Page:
Take the backlash against ULEZ. Just as Khan was putting the finishing touches to extending the zone, a report was published by Greenpeace showing the UK had become the busiest private jet destination in Europe. In 2022, the number of private jets taking off from this country had increased by 75 per cent – more than 90,000 flights pumping out half a million tons of CO2.

The working classes are not Neanderthals. They have no greater desire than anyone else to see their planet burn or their children choked to death by pollution. But they’re no longer going to be taken for mugs either. They won’t accept further lectures on how they must ditch their 2005 Honda Civic to save the environment, while Gulfstream jets swoop overhead.

Working Britain has had enough of paying endlessly to subsidise the puritanical fashions and fancies of Oxbridge-educated Ministers, think-tank gurus and do-gooders.

In 2021, the opinion pollsters Public First conducted a focus group on behalf of the Betting and Gaming Council on the attitude of gamblers to proposed regulation. One respondent from Doncaster said: ‘I like betting, it’s part of my week. I work hard, and at the end of the week, yeah, I might spend more than I should on betting and drinking, but so what? It’s my money.’

We hear a lot about the dangerous estrangement between those who govern and the governed. How discontent with politicians festers and begins to eat away at the timbers supporting our democracy.

Well, this is where it comes from. Working people know full well what ‘financial vulnerability checks’ mean. It means pricing them out of a pastime they enjoy.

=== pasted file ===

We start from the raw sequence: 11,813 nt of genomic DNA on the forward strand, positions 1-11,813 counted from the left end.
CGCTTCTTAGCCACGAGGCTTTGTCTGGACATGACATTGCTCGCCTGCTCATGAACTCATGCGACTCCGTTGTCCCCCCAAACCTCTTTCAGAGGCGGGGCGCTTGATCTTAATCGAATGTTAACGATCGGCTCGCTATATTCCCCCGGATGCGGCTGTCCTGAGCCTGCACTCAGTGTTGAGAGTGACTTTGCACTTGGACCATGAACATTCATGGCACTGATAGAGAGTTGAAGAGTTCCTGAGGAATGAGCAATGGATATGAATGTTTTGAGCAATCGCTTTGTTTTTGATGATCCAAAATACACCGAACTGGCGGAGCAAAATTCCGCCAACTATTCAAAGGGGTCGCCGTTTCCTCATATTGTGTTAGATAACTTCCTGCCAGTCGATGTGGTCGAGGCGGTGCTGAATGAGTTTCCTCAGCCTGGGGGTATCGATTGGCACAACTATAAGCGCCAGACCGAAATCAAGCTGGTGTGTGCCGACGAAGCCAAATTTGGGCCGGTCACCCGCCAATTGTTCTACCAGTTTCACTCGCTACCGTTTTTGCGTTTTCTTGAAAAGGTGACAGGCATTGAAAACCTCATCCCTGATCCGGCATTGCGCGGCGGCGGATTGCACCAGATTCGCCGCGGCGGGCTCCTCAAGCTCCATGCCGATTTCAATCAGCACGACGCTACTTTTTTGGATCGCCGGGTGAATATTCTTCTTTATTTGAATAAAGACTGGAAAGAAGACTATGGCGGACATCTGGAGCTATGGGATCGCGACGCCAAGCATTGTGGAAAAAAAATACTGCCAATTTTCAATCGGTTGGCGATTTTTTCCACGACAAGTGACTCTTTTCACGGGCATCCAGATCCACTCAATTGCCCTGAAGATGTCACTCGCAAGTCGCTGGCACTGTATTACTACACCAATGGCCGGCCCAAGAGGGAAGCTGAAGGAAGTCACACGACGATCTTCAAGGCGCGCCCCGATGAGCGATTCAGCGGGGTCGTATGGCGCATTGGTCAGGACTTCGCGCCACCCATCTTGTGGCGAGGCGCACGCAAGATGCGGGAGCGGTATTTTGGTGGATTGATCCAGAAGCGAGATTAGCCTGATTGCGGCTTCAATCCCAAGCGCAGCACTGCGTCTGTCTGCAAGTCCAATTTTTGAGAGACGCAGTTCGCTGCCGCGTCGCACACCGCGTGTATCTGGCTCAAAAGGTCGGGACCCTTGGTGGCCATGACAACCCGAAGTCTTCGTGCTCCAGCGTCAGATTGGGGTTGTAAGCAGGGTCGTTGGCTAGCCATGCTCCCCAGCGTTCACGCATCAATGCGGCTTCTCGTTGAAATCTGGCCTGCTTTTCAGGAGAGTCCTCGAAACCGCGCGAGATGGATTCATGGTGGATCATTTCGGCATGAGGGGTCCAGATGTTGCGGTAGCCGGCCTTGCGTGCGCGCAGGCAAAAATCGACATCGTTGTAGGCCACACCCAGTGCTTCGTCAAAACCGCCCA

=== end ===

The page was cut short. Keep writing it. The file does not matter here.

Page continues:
They know what a ‘smart road user charging scheme’ is really all about. It’s about forcing them off the roads and on to a creaking public transport system, so that driving can become the preserve of a wealthy elite.

They understand that whenever a new ‘progressive policy’ is unveiled, they’ll be the ones footing the bill.

Where is a White Paper proposing a crackdown on Chelsea Tractors? Or the concerted Ministerial push on white-collar cocaine abuse?

Nowhere. Because our political class has no interest in regulating or penalising itself. And Britain’s working classes recognise it. They can see how the same government that is pledging to push ahead with plans to combat the social evils of soft drinks and fast food has quietly shelved its proposed ban on the importation of furs and foie gras.

Last week, Ministers conceded nationalising the flavour of vapes was unworkable. Instead, they banned cheap, disposable vapes completely. Then presumably sat back, lit a cigar, and congratulated themselves on a job well done.

China In The Dock